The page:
Wonderfully Horrible Netflix Instant Films: Sgt. Pepper’s Lonely Hearts Club Band

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I continue wading through the mire of crap that makes up Netflix Instant and picked up a movie that’s very close to my heart. Have you ever had a movie that you truly loved to hate? Something you loathed so much that the very act of despising it brought you pleasure? For me that movie is Sgt. Pepper’s Lonely Hearts Club Band. “But how bad can a musical featuring the music of The Beatles’ last four albums possibly be?” If that musical stars Peter Frampton and The Bee Gees, pretty friggin’ bad. The movie was made in 1978, a dark time when Frampton and The Bee Gees were some of the biggest acts in music. The filmmakers probably thought that they had a brilliant idea in casting these douchey singers into a musical that’s a painfully literal interpretation of Beatles’ songs. They were wrong. Very wrong. My friends and I discovered this gem in high school and there was a time in which we forced people to watch it at parties. Maybe that’s why we were unpopular…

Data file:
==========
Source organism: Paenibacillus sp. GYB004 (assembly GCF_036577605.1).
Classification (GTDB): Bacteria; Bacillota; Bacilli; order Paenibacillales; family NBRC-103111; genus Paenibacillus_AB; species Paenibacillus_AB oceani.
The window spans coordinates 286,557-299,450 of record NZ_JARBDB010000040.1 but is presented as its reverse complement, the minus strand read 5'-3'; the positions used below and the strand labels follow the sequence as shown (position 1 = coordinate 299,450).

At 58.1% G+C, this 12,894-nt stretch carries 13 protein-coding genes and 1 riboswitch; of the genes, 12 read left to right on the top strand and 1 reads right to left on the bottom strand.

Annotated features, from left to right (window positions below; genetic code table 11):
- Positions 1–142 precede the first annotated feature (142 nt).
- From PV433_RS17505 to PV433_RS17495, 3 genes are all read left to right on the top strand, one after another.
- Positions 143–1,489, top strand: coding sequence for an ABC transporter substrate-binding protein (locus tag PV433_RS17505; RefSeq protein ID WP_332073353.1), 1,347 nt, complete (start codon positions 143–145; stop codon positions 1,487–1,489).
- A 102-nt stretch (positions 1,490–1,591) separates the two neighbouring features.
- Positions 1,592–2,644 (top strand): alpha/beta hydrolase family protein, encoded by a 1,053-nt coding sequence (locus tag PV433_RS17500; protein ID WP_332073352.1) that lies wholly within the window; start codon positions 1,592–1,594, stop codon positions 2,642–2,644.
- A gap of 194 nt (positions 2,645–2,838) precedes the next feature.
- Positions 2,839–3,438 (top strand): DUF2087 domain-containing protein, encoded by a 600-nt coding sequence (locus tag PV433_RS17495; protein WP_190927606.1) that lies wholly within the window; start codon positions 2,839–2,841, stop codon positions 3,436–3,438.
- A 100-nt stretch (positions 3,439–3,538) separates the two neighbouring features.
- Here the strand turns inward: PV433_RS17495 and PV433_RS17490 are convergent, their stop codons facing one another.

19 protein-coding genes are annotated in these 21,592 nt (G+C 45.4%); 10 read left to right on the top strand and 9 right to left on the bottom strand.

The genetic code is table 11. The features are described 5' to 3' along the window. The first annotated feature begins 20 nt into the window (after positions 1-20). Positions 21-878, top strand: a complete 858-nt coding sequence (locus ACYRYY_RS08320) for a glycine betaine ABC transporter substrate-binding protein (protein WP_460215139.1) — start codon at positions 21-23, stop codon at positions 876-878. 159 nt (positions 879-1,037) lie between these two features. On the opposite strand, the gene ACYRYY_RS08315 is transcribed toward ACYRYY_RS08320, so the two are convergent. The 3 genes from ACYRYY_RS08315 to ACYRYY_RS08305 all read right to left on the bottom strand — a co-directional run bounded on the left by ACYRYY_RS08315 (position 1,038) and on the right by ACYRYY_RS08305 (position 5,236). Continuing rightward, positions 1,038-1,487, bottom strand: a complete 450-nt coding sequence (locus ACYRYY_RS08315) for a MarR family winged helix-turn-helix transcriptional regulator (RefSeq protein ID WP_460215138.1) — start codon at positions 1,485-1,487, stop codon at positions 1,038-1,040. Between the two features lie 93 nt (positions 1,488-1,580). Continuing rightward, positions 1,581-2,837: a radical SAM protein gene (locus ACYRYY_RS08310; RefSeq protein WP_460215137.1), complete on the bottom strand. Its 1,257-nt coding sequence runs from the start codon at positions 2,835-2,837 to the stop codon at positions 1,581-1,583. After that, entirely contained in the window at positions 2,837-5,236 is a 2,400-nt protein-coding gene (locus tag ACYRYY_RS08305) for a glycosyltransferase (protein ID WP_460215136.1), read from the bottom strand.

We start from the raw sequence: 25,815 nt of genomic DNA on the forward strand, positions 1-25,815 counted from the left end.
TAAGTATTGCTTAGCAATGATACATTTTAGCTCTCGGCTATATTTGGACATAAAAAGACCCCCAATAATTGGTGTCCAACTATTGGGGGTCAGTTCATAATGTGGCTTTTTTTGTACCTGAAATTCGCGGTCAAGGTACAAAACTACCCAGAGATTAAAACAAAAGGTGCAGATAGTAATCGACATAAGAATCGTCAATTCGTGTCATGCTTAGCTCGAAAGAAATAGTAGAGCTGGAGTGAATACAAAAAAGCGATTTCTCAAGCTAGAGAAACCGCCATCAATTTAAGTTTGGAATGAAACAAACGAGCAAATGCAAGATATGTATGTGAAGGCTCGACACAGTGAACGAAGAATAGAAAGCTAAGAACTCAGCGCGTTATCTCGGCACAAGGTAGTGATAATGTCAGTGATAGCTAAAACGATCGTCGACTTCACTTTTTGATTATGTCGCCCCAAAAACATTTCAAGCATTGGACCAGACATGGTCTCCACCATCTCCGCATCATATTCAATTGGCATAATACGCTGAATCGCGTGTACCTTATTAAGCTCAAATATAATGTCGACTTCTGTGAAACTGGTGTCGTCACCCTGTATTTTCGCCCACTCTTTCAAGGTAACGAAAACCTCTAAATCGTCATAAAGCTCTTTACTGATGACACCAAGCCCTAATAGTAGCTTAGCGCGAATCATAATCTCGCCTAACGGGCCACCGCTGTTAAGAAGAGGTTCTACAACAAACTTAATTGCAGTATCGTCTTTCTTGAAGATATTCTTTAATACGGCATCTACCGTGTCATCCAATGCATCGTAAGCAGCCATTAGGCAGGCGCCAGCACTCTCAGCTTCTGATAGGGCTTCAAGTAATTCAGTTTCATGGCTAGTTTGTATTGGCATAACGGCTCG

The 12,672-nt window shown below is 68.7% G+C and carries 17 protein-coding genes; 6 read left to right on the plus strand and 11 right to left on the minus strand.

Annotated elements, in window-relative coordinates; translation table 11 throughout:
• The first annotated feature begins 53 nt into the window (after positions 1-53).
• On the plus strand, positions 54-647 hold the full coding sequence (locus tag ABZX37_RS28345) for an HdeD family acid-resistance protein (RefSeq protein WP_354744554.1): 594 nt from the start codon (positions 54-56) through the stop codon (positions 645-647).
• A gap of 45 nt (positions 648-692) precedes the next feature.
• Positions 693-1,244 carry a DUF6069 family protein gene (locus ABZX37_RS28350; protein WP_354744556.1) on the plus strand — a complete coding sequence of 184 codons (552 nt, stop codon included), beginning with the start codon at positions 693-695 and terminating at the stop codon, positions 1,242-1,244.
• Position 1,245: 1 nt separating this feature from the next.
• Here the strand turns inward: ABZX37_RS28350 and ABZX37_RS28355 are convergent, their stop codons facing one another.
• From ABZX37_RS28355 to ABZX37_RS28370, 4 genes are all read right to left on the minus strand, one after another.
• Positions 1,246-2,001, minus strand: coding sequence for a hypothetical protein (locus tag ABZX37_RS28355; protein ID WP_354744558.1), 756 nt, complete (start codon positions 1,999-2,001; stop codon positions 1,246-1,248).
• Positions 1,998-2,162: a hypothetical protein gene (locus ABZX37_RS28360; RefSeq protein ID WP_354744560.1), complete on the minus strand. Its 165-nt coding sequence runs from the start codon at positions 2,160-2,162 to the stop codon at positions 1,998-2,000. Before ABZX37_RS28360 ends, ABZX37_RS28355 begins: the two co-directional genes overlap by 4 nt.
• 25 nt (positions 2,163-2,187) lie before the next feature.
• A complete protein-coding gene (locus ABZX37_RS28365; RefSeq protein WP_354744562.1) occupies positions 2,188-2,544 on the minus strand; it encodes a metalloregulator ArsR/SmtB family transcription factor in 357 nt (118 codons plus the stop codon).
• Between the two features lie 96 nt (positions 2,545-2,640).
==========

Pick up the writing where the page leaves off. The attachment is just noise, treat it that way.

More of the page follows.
So, the movie stars Peter Frampton as Bill Shears, leader of Sgt. Pepper’s Lonely Hearts Club Band (The Bee Gees). He’s in love with a girl named Strawberry Fields. You get how this works? They are seduced away from a town called Heartland, America with the promise of fame and fortune by an evil record exec. They move to LA and become corrupt. Then the bad guy reveals his plan to  steal the band’s magic instruments (?) and build a “Future Villain Band”, which is played by Aerosmith. Frampton and the gang have to get back their instruments from Dr. Maxwell Edison (Steve Martin), The Sun King (Alice Cooper), and some guy playing Mean Mr. Mustard. Of course, all of this doesn’t matter. It’s all a thin attempt at a plot prop up a series of cameos held barely together with Beatles songs. Mind you, the only spoken dialogue comes from the narrator, Mr. Kite (George Burns). The ENTIRE REST of the movie are Beatles songs sung by s%#ty artists. Imagine Peter Frampton singing The Long and Winding Road, The Bee Gees falsettoing A Day in the Life, and Alice Cooper biting the head off of Because. Pretty awful thought, huh? So, why do I highly reccomend this to you? Because it is the king of “so bad it’s good” films. My suggestion is to drink a lot before and invite a bunch of friends over that appreciate quality crap.

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